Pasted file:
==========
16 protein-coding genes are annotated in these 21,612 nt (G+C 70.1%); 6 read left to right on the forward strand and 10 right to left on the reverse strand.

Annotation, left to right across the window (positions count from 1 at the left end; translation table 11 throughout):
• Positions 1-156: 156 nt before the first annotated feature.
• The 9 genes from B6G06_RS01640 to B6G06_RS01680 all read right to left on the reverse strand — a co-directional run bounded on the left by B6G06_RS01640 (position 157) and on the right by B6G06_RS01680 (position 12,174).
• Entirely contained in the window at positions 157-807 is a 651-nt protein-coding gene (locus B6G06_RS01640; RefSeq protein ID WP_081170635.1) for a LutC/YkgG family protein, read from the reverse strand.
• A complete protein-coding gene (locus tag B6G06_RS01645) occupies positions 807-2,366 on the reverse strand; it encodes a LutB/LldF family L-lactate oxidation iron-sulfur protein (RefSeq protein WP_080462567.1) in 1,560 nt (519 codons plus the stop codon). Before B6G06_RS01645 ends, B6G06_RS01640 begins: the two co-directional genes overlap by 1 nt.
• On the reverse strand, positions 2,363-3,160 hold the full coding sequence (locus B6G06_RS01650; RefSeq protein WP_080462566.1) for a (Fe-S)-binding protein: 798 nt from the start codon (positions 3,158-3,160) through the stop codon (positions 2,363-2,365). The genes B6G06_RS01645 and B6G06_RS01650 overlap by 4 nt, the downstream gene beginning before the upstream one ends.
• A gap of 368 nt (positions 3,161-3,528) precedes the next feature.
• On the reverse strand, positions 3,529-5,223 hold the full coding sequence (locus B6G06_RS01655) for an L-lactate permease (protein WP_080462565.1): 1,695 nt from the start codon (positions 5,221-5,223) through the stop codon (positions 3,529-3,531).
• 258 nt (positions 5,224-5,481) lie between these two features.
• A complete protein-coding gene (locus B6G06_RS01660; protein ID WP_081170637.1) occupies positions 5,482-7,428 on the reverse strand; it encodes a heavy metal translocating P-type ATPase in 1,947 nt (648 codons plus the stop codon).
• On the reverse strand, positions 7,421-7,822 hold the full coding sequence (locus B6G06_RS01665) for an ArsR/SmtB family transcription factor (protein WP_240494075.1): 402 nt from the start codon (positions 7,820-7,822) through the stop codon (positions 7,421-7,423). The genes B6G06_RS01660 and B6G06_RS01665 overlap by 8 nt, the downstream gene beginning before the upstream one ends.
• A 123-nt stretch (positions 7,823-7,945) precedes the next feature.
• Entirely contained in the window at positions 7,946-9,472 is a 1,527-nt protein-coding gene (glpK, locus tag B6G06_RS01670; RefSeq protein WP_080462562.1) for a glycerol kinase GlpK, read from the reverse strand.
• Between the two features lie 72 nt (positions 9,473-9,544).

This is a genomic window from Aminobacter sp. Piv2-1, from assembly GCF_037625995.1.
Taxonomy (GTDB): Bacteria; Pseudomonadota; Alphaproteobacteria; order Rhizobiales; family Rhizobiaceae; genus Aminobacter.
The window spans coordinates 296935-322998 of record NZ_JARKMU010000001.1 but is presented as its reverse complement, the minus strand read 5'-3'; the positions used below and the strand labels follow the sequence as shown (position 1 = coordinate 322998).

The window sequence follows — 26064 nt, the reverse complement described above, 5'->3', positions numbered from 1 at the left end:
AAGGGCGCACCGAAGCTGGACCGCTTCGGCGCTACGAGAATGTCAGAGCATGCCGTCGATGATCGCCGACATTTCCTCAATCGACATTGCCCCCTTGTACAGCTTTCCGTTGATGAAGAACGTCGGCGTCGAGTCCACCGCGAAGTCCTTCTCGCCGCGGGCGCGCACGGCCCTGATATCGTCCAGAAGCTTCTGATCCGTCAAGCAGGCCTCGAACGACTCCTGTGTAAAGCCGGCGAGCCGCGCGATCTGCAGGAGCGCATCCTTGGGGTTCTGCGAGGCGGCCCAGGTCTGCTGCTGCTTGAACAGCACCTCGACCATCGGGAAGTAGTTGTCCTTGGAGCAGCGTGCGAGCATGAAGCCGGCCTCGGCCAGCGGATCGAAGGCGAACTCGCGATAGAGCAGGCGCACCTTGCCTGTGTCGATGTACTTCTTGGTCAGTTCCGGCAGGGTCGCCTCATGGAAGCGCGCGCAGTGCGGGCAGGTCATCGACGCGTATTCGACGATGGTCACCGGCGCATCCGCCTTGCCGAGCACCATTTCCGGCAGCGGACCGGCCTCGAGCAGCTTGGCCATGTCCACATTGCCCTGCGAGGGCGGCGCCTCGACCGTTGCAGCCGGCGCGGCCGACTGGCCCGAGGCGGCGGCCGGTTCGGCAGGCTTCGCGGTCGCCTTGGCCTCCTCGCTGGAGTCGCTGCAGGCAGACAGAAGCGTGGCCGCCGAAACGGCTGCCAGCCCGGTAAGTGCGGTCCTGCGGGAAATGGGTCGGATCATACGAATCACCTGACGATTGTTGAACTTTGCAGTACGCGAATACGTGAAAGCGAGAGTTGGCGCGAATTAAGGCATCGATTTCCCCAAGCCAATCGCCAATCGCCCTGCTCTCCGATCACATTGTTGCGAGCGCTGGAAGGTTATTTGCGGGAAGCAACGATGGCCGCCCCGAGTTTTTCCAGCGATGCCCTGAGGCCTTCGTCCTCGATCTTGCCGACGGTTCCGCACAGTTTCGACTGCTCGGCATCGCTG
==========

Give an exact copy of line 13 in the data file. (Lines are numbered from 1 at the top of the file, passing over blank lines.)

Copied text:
• A 123-nt stretch (positions 7,823-7,945) precedes the next feature.